History of Latvia between 400 AD - 799 AD
During the so-called Era of the Barbarian Invasion (400—800 AD) did the Slavs begin to move northwards from the steppes of Southern Russia. This migration began under the pressure of the sub-Black Sea Goths and several Tartar-Turk tribes. The Slavs moved into the woodlands inhabited by some of the extreme Eastern Balt tribes. The total area inhabited by Balts at that time was very wide and covered White Ruthenia, extending deep into Central Russia as far as Tula and Chernigov, to the regions where the rivers Dnieper, Oka, Volga and Daugava have their sources.
Under the pressure of Eastern Slays (the Russians), one Balt tribe, the Latgali, moved down the River Daugava (Western Duna) and joined their kinsfolk in Latvia, gradually pressing the Estonians further north.
The Castle of Gruyères is one of the most famous in Switzerland. It was built between 1270 and 1282, following the typical square plan of the fortifications in Savoy. It was the property of the Counts of Gruyères until the bankruptcy of the Count Michel in 1554. His creditors the cantons of Fribourg and Bern shared his earldom. From 1555 to 1798 the castle became residence to the bailiffs and then to the prefects sent by Fribourg.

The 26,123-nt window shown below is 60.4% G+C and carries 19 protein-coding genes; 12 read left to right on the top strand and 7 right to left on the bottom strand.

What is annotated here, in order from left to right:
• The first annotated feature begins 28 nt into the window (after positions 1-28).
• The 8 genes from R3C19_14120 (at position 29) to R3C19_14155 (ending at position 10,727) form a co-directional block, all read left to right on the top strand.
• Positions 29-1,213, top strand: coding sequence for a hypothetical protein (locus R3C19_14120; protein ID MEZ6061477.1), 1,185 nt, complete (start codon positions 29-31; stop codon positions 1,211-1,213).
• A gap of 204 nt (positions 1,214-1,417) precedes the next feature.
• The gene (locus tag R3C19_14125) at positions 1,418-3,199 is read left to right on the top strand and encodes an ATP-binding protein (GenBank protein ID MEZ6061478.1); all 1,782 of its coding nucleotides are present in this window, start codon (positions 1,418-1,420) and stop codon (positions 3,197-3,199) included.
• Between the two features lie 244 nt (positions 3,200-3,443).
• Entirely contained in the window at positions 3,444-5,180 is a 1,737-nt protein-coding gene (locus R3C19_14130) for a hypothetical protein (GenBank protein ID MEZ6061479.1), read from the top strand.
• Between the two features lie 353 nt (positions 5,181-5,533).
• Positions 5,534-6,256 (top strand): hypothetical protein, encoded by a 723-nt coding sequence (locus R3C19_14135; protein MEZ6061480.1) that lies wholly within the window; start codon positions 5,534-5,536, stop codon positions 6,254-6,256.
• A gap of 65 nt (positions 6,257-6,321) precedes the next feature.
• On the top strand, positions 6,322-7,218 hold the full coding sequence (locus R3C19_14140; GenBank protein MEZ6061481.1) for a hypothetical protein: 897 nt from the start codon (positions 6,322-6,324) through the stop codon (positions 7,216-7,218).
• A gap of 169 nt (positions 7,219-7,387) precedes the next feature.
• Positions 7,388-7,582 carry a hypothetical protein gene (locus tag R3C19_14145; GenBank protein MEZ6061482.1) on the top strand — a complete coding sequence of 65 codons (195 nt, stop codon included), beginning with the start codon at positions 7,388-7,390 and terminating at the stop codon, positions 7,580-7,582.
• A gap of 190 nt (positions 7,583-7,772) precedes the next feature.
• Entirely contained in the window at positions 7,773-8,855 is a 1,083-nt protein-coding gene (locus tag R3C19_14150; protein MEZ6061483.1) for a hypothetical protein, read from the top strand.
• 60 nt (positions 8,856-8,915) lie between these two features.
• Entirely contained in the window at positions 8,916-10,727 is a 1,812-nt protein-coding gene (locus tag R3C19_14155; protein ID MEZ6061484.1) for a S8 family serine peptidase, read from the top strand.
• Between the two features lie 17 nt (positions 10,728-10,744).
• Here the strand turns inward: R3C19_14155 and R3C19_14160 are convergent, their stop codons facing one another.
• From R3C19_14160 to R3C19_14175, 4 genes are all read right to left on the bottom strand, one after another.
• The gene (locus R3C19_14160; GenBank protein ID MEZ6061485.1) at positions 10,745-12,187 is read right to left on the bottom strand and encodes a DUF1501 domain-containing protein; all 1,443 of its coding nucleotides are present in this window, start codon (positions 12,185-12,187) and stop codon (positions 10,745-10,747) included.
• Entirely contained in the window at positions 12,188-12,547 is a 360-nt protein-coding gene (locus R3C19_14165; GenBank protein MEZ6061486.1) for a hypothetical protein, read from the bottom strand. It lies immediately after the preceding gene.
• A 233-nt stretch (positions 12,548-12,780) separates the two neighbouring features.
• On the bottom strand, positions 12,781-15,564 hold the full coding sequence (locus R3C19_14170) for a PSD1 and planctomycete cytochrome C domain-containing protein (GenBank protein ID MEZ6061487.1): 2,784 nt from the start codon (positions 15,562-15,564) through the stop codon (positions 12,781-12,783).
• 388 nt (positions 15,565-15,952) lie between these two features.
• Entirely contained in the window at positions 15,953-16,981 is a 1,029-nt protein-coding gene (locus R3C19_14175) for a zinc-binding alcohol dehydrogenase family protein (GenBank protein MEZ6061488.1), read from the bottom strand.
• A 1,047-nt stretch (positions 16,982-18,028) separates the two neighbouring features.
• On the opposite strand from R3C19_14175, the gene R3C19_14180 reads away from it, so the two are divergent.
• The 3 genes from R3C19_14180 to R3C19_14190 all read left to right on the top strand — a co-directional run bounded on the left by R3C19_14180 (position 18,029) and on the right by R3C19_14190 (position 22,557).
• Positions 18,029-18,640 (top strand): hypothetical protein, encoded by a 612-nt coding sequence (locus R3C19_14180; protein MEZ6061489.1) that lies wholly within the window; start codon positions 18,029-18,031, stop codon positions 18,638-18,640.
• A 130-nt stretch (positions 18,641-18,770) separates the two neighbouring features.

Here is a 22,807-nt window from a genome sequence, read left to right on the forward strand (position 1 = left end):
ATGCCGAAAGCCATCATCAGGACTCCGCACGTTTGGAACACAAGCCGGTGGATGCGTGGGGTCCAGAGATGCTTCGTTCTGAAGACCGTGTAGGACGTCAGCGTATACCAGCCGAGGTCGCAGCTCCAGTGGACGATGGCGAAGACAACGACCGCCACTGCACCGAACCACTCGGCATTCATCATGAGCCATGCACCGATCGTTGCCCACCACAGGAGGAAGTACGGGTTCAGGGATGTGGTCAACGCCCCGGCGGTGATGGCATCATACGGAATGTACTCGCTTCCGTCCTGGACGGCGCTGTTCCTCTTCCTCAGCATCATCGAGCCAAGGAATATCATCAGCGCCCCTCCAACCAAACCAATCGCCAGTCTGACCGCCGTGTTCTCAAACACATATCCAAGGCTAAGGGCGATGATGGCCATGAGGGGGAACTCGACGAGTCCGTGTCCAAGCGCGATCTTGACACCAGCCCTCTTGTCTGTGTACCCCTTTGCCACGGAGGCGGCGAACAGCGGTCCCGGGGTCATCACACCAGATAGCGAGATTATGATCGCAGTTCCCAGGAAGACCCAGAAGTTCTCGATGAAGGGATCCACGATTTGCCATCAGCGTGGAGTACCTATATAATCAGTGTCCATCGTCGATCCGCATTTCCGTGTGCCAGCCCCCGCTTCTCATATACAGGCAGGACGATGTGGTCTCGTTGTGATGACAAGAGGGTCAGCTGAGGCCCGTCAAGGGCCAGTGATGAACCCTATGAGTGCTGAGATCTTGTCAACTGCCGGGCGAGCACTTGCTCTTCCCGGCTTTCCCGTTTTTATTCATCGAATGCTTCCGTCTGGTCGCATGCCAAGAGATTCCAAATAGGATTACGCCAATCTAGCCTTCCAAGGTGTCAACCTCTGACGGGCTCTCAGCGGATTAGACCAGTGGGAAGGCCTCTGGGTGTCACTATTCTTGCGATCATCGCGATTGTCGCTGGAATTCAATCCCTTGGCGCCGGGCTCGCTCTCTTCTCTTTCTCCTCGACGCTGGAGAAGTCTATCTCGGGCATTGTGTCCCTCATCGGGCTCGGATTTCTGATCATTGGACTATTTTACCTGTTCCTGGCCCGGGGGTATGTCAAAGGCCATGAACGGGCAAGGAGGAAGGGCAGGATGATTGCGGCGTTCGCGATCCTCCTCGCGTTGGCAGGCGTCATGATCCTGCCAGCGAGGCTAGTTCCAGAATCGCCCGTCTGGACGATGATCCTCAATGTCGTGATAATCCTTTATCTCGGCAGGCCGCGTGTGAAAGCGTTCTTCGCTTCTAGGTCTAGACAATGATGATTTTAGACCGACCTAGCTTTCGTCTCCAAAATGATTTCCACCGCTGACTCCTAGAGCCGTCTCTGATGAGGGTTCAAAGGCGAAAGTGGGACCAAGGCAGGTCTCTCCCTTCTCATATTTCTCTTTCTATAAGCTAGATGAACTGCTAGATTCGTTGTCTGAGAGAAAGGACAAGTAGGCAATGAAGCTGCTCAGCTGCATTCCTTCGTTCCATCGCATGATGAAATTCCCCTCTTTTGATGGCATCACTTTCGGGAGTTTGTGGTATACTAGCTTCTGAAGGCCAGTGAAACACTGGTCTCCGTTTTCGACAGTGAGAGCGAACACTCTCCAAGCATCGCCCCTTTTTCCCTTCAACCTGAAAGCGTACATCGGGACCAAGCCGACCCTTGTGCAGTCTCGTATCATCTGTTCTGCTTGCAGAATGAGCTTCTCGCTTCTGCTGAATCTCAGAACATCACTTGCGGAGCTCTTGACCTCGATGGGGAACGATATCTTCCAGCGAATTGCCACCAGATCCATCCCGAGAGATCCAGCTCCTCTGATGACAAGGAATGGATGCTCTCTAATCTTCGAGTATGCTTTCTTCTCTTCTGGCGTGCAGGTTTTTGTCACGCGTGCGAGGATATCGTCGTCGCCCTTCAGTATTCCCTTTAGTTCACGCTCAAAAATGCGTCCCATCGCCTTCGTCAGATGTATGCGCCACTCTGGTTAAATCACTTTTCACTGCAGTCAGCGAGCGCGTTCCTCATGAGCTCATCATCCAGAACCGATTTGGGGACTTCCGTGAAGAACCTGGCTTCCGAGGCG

In 1849 the castle was sold to the Bovy and Balland families, who used the castle as their summer residency and restored it. The castle was then bought back by the canton of Fribourg in 1938, made into a museum and opened to the public. Since 1993, a foundation ensures the conservation as well as the highlighting of the building and the art collection.
The castle is the home of three capes of the Order of the Golden Fleece. They were part of the war booty captured by the Swiss Confederates (which included troops from Gruyères) at the Battle of Morat against Charles the Bold, Duke of Burgundy in 1476. As Charles the Bold was celebrating the anniversary of his father's death, one of the capes is a black velvet sacerdotal vestment with Philip the Good's emblem sewn into it.
A collection of landscapes by 19th century artists Jean-Baptiste-Camille Corot, Barthélemy Menn and others are on display in the castle.